In normal operation, the gaseous expanding medium is injected into the advancing insulation material at discrete points all around washer 25 to form a multiplicity of minute discrete bubbles evenly distributed thereabouts. These bubbles advance with the insulation material towards throat 19 in the area adjacent to nose piece 27 and wire 17 and diffuse outwards towards the outside diameter of covering 20 a distance which is dependent on the various process parameters discussed above. Therefore, by controlling the interrelationship between various process parameters such as the line speed, which is controlled by the speed and pressure of the advancing fluent insulation material, the wire temperature, and the pressure at which the gaseous expanding medium is injected into the insulation material, it is possible to control the diffusion of the bubbles outwards and obtain a covering with a substantially uniform cellular structure throughout, or a covering having a solid section over a substantially uniform inner cellular section, in various proportions, as shown typically in FIG. 5. For example, the distance that the bubbles diffuse outwards can be reduced by either increasing the speed or pressure of the advancing fluent insulation material, decreasing the wire temperature, decreasing the differential pressure between the advancing insulation material and the gaseous expanding medium or applying a cooling medium to the extruded covering nearest the exit end of the die throat. It is, of course, also possible to obtain a solid covering on wire 17 by not injecting any gaseous expanding medium into the advancing insulation material in extrusion chamber 14 during the extrusion process.
The use of a porous material for washer 25 prevents clogging of the expanding medium injection means should either the process or the flow of gaseous expanding medium be temporarily stopped. It, therefore, becomes evident that the design of the present extrusion head 10, when used in a conventional single-feed extrusion machine, provides a very versatile machine for forming uniform coverings of varied type and structure on a wire with little or no changeover or maintenance, and with no plating out effect.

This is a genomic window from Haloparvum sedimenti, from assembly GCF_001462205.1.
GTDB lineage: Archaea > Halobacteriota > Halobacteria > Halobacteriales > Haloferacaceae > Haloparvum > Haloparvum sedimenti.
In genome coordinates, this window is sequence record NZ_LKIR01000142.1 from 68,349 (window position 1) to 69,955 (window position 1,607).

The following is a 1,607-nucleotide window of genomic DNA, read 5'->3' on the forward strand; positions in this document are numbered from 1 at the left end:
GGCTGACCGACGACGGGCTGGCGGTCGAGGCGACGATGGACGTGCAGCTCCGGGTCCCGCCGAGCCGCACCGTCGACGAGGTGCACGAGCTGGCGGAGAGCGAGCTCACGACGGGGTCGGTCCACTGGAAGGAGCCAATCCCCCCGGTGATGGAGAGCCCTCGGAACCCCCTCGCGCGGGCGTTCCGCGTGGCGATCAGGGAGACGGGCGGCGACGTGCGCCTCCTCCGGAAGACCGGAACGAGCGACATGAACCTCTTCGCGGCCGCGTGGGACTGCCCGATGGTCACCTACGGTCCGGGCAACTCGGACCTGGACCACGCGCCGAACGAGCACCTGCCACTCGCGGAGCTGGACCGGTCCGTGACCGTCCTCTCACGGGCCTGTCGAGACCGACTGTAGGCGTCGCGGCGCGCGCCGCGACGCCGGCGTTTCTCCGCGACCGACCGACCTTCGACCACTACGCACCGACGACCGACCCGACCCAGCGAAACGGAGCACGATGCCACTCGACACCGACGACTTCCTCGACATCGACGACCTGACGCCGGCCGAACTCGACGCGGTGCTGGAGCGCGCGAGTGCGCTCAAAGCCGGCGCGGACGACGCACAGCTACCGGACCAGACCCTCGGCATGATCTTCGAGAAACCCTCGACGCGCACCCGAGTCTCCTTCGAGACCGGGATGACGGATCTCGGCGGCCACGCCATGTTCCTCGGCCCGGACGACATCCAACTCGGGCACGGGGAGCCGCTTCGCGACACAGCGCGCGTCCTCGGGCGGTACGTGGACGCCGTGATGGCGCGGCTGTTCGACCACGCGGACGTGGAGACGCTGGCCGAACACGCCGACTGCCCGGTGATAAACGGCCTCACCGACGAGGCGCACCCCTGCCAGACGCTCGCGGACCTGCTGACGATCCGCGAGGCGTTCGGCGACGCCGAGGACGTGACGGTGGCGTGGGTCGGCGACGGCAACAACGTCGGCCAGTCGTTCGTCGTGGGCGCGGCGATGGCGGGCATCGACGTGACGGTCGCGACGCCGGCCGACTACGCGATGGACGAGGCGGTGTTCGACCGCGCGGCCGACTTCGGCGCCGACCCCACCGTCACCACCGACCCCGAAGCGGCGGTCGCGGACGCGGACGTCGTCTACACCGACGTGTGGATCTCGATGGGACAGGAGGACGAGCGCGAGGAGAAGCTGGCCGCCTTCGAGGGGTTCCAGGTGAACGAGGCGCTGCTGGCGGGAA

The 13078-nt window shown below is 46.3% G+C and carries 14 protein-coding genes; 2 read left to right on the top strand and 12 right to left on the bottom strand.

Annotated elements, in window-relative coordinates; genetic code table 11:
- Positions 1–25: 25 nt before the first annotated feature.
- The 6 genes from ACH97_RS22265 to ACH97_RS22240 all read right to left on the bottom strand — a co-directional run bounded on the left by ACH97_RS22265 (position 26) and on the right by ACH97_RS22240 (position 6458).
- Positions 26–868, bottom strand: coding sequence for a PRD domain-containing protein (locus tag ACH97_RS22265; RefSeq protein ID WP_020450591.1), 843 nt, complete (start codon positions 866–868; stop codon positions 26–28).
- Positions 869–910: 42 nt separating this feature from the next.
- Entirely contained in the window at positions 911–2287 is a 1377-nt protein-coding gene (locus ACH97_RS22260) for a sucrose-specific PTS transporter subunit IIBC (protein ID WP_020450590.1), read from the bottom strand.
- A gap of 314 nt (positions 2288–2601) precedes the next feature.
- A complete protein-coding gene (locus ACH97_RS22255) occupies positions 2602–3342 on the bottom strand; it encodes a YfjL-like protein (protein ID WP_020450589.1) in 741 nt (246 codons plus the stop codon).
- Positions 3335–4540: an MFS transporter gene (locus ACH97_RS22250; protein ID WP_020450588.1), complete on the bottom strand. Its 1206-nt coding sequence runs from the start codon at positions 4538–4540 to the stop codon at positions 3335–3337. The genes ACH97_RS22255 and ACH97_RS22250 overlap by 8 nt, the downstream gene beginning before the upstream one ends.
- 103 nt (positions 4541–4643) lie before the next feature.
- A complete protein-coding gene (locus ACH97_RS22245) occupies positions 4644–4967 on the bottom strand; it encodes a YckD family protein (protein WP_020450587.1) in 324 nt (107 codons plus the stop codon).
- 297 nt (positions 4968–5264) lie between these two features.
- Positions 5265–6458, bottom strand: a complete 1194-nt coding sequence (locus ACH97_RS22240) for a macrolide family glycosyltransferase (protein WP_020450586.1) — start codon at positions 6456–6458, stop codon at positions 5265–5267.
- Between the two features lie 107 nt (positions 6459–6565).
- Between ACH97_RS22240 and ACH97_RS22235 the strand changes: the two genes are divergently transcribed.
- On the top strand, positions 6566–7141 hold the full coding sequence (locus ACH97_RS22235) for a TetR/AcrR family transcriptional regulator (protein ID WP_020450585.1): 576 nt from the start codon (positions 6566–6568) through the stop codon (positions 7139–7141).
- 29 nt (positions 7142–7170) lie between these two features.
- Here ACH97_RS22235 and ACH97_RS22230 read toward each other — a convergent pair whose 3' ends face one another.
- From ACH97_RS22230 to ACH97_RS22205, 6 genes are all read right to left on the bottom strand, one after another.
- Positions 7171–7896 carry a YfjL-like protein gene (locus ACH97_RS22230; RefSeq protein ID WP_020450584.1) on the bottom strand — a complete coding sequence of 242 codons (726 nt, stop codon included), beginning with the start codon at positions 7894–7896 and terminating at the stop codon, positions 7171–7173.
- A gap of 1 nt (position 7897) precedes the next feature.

There is shown in FIG. 2 an alternate form of the apparatus shown in FIG. 1, wherein extrusion head 10 has essentially the same structure as found in FIG. 1, except in the area of the partially truncated end of core tube 11. In the alternate form, washer 25 and nose piece 27 of FIG. 1 have been replaced by a nose cone 32, formed of a suitable porous material similar to that of washer 25. Nose cone 30 maintains the frusto-conical shape of nose piece 27 of FIG. 1, and includes a longitudinal aperture 33 having a threaded section at the wider end of the nose cone. Extension 24, on core tube 11, includes external threads which match the threaded section 28 of nose cone 32, respectively, to permit mounting of nose cone 32 on extension 24. An industrial diamond 31 is mounted in the longitudinal aperture 33 of nose cone 32 for guiding wire 17 therethrough and coaxially into throat 19 to minimize contact of wire 17 with the walls of apertures 16 and 33.
The operation of the apparatus of FIG. 2 closely resembles that of the apparatus of FIG. 1 since passageways 30 communicate with nose cone 32, except that a greater quantity of gaseous expanding material can be injected into the advancing fluent insulation material for a given pressure differential because of the greater porous material surface area provided by nose cone 32 over washer 25.
In FIGS. 1 and 2 it is shown that the gaseous expanding medium injection means 25 and 32 are located at the tapered end 21 of core tube 11 where the distance between die body 13 and core tube 11 approaches a minimum. By locating the injection means at tapered end 21, it is possible to achieve a fine control of the distance that the gaseous expanding medium diffuses outwards in the fluent plastic material by controlling the gaseous expanding medium injection pressure. It is, however, also within the scope of the present invention, to locate the injection means in any cross-sectional portion of core tube 11 within extrusion chamber 14 and still extrude a uniform cellular covering, although the control of the outward diffusion of the gaseous expanding medium may be somewhat reduced.
Referring to FIG. 3, another alternate form of extrusion head 10 is shown wherein the expanding medium injection means forms a major part of the peripheral surface of core tube 11 in extrusion chamber 14. As shown in FIG. 3, core tube 11 is partially truncated at a point near opening 23 of extrusion chamber 14 and is provided with a centrally located longitudinal extension 35 similar to extension 24 of FIGS. 1 and 2. Extension 35 includes a threaded section 36 formed on the outer periphery for permitting a nose cone 37 of suitable porous material to be mounted thereon.
Nose cone 37 has a cylindrical shape with a forward tapered end 21 and comprises a coaxial bore 38 which extends therethrough, and at least one longitudinal aperture 39 extending partially therethrough between central bore 38 and the periphery of the nose cone 37. Coaxial bore 38 is threaded to permit the mounting of the nose cone on extension 35. The at least one aperture 39 can comprise any shape which permits the apertures to communicate with one or more of the passageways 30 thereby assuring a substantially uniform distribution of the gaseous expanding medium throughout the porous material of nose cone 37.
In operation, the gaseous expanding medium is injected into the advancing fluent insulation material at discrete points around the entire peripheral surface of nose cone 37 to permit a uniform cellular covering 20 to be extruded around wire 17 similar to that described for the operation of the apparatus shown in FIGS. 1 and 2.